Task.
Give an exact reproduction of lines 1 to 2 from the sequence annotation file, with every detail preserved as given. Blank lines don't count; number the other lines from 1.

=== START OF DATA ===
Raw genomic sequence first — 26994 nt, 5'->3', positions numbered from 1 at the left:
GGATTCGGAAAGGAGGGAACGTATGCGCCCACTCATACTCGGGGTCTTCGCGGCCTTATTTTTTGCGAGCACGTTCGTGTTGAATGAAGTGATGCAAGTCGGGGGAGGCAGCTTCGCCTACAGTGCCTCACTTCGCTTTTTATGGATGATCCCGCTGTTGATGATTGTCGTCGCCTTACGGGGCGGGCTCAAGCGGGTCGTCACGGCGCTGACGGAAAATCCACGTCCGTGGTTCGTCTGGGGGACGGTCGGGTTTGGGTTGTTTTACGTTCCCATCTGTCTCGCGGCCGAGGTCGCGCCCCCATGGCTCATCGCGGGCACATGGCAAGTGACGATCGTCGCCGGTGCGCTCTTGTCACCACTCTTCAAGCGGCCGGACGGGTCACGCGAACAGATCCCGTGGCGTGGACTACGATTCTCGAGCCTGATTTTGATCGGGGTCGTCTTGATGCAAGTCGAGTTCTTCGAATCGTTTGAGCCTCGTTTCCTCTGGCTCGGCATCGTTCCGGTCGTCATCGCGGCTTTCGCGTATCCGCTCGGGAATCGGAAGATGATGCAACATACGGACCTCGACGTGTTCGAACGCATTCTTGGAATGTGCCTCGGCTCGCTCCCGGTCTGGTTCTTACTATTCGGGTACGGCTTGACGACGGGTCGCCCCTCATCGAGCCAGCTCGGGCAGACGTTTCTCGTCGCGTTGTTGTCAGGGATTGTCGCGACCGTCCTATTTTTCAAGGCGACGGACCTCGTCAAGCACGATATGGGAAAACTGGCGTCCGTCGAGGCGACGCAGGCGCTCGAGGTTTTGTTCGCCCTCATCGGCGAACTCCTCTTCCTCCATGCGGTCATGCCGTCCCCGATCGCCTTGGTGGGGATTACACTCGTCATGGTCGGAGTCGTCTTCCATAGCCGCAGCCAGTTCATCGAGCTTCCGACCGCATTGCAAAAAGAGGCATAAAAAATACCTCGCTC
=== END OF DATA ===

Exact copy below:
Raw genomic sequence first — 26994 nt, 5'->3', positions numbered from 1 at the left:
GGATTCGGAAAGGAGGGAACGTATGCGCCCACTCATACTCGGGGTCTTCGCGGCCTTATTTTTTGCGAGCACGTTCGTGTTGAATGAAGTGATGCAAGTCGGGGGAGGCAGCTTCGCCTACAGTGCCTCACTTCGCTTTTTATGGATGATCCCGCTGTTGATGATTGTCGTCGCCTTACGGGGCGGGCTCAAGCGGGTCGTCACGGCGCTGACGGAAAATCCACGTCCGTGGTTCGTCTGGGGGACGGTCGGGTTTGGGTTGTTTTACGTTCCCATCTGTCTCGCGGCCGAGGTCGCGCCCCCATGGCTCATCGCGGGCACATGGCAAGTGACGATCGTCGCCGGTGCGCTCTTGTCACCACTCTTCAAGCGGCCGGACGGGTCACGCGAACAGATCCCGTGGCGTGGACTACGATTCTCGAGCCTGATTTTGATCGGGGTCGTCTTGATGCAAGTCGAGTTCTTCGAATCGTTTGAGCCTCGTTTCCTCTGGCTCGGCATCGTTCCGGTCGTCATCGCGGCTTTCGCGTATCCGCTCGGGAATCGGAAGATGATGCAACATACGGACCTCGACGTGTTCGAACGCATTCTTGGAATGTGCCTCGGCTCGCTCCCGGTCTGGTTCTTACTATTCGGGTACGGCTTGACGACGGGTCGCCCCTCATCGAGCCAGCTCGGGCAGACGTTTCTCGTCGCGTTGTTGTCAGGGATTGTCGCGACCGTCCTATTTTTCAAGGCGACGGACCTCGTCAAGCACGATATGGGAAAACTGGCGTCCGTCGAGGCGACGCAGGCGCTCGAGGTTTTGTTCGCCCTCATCGGCGAACTCCTCTTCCTCCATGCGGTCATGCCGTCCCCGATCGCCTTGGTGGGGATTACACTCGTCATGGTCGGAGTCGTCTTCCATAGCCGCAGCCAGTTCATCGAGCTTCCGACCGCATTGCAAAAAGAGGCATAAAAAATACCTCGCTC